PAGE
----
Washington, D.C., March 17, 1999 - Four projects ranging from more efficient power turbines to wind energy have been chosen for inclusion in the U.S. Initiative on Joint Implementation (USIJI) program. The projects are: The CAPSA Project in Argentina, the Santa Teresa Hydroelectric Project in Guatemala, the Landfill Gas Management in Greater Buenos Aires, Argentina, and the Wind Energy Project in Northern Chile. The projects in Argentina and Chile are the first projects in these countries to be included in the USIJI program.
The U.S. Initiative on Joint Implementation is part of the Clinton's Administration's Climate Change Action Plan. The pilot program encourages U.S. businesses and non-governmental organizations to use their resources and innovative technologies and practices to reduce greenhouse gases and promote sustainable development worldwide. Such partnerships offer the potential to achieve greater and more cost-effective emission reductions worldwide than would be possible in each country alone.
The USIJI now includes 36 projects in 16 countries, representing a diversity of technologies that range from forestry conservation practices to power plant conversions. The projects are reviewed and selected by an evaluation panel including senior representatives from eight federal agencies.
The new projects include:
The CAPSA Project - Argentina
The project involves the conversion of six gas turbines from simple cycle to combined cycle operation at the Capex power plant in the Province of Neugen, Argentina. Converting the turbines to combined cycle results in an increase of 185 megawatts in power generated by the plant through the use of waste energy, without increasing fuel consumption. This increased capacity will displace other, more expensive fossil capacity, resulting in emissions reduction. The total greenhouse gas benefits of the 185 megawatts of additional power achieved with no increase in fuel consumption are estimated at roughly between 16.5 and 33 million metric tonnes of carbon dioxide over the project's 30 year lifetime.
U.S. Partners: El Paso Energy International Company of Houston, Texas and the International Utility Efficiency Partnerships, Inc. (IUEP--an affiliate of Edison Electric Institute) of Washington, DC .
Non-U.S. Partners: Capex, S.A., an independent power producer and owner of the Agua de Cajon power plant.
Landfill Gas Management in Greater Buenos Aires - Argentina
This project involves development of gas collection and combustion systems at landfills owned and operated by Coórdinacion Ecológia Area Metropolitana, Sociedad del Estado (CEAMSE), a regional government agency serving the Greater Buenos Aires area in Argentina. Because landfill gas is approximately 50 percent methane, combustion of landfill gas results in a significant reduction in methane through oxidation of the methane to carbon dioxide. It is estimated that if all gas generated by 5 million metric tonnes of waste deposited annually in the CEAMSE landfills is collected and combusted, the project could result in an emission reduction of 4 million metric tonnes of carbon dioxide-equivalent per year. On the basis of a nominal 20 year project lifetime, this would result in 80 million metric tonnes of carbon dioxide-equivalent averted.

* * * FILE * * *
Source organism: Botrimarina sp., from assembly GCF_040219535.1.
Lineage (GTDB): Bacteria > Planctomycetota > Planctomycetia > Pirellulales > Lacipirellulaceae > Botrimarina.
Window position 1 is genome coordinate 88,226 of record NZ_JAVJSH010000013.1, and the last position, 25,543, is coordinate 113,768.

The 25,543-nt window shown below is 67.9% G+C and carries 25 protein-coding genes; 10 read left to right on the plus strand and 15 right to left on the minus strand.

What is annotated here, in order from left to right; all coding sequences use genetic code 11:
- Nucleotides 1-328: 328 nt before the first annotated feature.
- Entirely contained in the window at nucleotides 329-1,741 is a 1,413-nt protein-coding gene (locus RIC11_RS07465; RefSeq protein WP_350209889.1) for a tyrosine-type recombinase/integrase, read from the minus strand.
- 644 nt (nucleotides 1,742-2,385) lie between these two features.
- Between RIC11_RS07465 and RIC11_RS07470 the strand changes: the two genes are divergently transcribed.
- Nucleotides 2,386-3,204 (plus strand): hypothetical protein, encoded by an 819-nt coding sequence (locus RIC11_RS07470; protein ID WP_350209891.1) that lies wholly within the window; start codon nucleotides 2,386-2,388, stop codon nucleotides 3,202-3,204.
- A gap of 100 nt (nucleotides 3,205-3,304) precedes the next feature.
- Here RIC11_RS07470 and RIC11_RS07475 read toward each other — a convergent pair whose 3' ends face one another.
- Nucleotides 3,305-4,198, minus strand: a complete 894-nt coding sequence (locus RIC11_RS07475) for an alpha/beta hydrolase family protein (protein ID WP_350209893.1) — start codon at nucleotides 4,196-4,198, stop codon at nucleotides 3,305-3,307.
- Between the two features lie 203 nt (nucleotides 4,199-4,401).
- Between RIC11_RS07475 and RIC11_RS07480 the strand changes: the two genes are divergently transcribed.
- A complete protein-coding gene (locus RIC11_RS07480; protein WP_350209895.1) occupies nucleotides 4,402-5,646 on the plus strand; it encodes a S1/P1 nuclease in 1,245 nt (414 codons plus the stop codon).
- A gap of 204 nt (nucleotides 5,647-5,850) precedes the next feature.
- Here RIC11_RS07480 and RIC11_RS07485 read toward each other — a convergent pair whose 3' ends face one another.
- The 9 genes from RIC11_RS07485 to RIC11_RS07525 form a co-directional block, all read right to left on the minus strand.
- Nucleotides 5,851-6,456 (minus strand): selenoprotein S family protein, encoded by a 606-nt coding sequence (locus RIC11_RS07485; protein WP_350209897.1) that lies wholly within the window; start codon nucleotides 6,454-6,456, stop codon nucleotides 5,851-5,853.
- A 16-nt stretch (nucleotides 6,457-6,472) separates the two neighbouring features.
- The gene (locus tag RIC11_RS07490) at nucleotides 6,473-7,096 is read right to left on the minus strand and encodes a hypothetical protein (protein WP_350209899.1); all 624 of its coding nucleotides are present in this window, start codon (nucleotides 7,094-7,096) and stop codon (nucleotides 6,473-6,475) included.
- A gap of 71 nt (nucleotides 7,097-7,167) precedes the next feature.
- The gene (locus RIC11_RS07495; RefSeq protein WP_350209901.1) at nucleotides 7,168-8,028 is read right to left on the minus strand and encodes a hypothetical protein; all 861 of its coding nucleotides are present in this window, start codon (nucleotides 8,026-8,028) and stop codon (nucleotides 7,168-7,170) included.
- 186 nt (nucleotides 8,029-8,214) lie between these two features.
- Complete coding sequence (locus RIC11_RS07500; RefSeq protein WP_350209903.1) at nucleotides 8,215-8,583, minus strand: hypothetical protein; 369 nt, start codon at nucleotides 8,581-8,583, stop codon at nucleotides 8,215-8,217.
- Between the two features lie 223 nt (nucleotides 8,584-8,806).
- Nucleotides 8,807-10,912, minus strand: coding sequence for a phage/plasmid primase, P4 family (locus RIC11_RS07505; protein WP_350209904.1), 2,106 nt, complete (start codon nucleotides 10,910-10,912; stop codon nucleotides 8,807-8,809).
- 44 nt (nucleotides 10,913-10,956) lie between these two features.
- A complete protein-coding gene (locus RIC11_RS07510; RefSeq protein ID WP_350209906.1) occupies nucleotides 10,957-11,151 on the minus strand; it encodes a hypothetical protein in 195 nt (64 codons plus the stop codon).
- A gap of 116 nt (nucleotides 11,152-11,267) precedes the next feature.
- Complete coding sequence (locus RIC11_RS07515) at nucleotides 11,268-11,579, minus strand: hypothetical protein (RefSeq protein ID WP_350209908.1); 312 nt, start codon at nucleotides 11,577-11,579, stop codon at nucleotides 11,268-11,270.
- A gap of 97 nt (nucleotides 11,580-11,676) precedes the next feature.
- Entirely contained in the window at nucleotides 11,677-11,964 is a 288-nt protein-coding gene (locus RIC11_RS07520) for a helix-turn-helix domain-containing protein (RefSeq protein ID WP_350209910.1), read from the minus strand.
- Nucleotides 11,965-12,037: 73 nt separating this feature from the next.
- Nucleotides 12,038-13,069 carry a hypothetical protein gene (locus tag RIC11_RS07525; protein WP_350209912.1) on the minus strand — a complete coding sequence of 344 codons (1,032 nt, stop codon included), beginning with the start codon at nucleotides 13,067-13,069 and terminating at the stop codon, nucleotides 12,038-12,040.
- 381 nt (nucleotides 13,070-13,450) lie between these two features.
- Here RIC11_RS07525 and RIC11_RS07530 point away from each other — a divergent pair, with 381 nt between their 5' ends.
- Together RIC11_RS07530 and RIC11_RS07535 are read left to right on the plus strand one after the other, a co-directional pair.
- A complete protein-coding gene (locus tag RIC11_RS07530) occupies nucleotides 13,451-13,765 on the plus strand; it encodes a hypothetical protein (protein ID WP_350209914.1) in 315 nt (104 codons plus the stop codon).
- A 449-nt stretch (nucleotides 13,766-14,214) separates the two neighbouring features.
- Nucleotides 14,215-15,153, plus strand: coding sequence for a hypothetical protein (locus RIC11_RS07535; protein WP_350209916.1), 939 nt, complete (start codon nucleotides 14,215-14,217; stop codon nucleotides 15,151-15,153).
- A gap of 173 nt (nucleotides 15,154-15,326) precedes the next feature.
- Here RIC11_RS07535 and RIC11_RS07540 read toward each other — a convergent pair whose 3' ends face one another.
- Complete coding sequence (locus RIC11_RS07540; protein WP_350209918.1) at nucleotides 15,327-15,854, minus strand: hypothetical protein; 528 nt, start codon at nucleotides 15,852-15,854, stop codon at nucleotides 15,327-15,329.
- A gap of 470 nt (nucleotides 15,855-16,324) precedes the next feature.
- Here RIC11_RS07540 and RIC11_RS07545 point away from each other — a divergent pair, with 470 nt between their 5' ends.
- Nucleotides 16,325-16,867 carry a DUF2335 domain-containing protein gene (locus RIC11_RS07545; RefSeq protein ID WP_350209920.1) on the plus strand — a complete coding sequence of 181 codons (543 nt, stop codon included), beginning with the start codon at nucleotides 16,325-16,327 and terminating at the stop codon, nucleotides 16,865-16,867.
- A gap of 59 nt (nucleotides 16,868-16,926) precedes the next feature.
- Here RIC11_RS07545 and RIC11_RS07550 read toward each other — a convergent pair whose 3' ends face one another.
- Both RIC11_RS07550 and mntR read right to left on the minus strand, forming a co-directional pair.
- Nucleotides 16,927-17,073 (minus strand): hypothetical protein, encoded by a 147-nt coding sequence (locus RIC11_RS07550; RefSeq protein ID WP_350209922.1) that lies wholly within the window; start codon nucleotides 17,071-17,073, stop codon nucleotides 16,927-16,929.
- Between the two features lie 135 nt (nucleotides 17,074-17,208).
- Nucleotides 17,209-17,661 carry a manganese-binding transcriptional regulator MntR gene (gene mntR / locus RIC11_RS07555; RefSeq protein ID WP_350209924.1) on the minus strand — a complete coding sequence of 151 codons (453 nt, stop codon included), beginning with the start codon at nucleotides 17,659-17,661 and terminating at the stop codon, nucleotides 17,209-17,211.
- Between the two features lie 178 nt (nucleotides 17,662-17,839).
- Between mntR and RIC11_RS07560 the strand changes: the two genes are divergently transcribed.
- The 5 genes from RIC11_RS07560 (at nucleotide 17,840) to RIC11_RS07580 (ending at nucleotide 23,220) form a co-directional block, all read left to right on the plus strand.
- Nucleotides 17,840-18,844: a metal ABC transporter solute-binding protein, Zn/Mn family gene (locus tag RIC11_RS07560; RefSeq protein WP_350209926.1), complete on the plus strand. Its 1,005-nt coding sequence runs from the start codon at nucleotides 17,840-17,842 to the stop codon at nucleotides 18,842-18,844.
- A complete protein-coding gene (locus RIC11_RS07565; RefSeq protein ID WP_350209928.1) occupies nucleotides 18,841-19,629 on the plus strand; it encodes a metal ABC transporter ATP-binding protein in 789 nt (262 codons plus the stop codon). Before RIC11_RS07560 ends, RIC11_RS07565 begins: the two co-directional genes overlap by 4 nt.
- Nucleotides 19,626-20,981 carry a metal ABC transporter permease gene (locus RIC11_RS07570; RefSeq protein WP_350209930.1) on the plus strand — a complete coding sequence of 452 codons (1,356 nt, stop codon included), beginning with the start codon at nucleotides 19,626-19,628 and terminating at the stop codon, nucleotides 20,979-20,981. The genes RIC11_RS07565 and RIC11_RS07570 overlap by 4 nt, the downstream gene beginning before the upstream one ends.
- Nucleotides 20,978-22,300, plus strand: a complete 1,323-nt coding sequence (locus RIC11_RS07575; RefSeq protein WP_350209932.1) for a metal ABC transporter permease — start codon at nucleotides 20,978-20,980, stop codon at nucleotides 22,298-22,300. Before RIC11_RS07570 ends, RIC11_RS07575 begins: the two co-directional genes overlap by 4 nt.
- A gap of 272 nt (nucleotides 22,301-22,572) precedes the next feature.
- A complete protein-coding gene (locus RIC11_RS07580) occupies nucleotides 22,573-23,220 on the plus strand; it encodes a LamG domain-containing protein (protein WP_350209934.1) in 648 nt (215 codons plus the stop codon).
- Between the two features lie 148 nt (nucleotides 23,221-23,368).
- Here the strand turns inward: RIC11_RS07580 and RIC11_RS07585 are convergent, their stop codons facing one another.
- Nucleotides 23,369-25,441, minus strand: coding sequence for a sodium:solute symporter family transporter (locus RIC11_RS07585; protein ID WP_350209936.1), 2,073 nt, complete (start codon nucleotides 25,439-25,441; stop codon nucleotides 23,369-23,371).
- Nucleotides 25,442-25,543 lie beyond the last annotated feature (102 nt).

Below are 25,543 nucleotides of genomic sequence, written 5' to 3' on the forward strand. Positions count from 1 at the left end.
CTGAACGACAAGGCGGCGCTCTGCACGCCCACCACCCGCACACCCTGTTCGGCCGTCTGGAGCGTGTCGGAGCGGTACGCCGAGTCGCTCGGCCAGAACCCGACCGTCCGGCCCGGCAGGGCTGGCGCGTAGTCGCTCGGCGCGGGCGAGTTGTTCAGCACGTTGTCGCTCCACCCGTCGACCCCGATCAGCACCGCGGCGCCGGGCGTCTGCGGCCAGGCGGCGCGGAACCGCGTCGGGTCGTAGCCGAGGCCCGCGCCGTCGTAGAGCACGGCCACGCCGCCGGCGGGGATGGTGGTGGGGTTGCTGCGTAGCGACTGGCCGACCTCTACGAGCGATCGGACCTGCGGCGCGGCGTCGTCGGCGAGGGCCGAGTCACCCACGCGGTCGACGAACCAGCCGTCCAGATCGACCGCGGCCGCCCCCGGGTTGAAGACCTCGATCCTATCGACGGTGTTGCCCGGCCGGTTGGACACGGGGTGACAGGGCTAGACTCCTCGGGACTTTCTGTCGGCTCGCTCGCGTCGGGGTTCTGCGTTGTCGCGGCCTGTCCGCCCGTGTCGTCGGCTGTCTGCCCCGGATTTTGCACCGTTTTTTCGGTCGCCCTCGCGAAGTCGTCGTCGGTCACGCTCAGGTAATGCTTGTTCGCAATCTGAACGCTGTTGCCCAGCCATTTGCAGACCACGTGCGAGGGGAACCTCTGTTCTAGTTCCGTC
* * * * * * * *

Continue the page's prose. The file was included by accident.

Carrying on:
U.S. Partner: Pacific Energy Systems, Inc. (PES) of Portland, Oregon.
Non-U.S. Partner: Coórdinacion Ecológia Area Metropolitana, Sociedad del Estado (CEAMSE).
The Santa Teresa Hydroelectric Project - Guatemala
This project involves the construction of a hydroelectric dam which will generate electricity by a non-greenhouse gas-emitting renewable resource, thereby displacing the combustion of fossil fuels used in generating electricity and will thus, reduce greenhouse gas emissions. The Santa Teresa Hydroelectric project is estimated to reduce greenhouse gas emissions by a total estimate of 1,238,900 metric tonnes of carbon dioxide over a 15 year project life. Plant size and water flow rates indicate that the facility will be operational 50% of the time.
U.S. Partner: The Center for Sustainable Development in the Americas (CSDA) of Washington, DC.
Non-U.S. Partners: Agropolochic S.A., and Energia Global International (EGI).
Wind Energy Project - Chile
The project involves the construction of a 37.5 megawatt wind energy facility near the city of Calama, in the desert region of Antofagasta in northern Chile. The facility will include 50 wind turbines, each of which is rated at 750 kilowatts. The developers anticipate that the proposed wind facility will meet a portion of the high growth in electricity demand and will offset electricity from a mixture of fuel sources including coal from the grid. When implemented, this will lead to reductions of about 3 million metric tonnes of carbon dioxide over the project lifetime of 20 years. This project would be the first significant energy generation project in Chile to use a renewable resource other than hydro.
U.S. Partner: International Institute for Energy Conservation (IIEC) of Washington, DC.
Non-U.S. Partner: Corporación Nacional del Cobre de Chile (CODELCO).
For more information, media may contact Amber Jones at the Department
of Energy, 202-596-5819. Businesses and other organizations may contact
USIJI at 202-586-3288.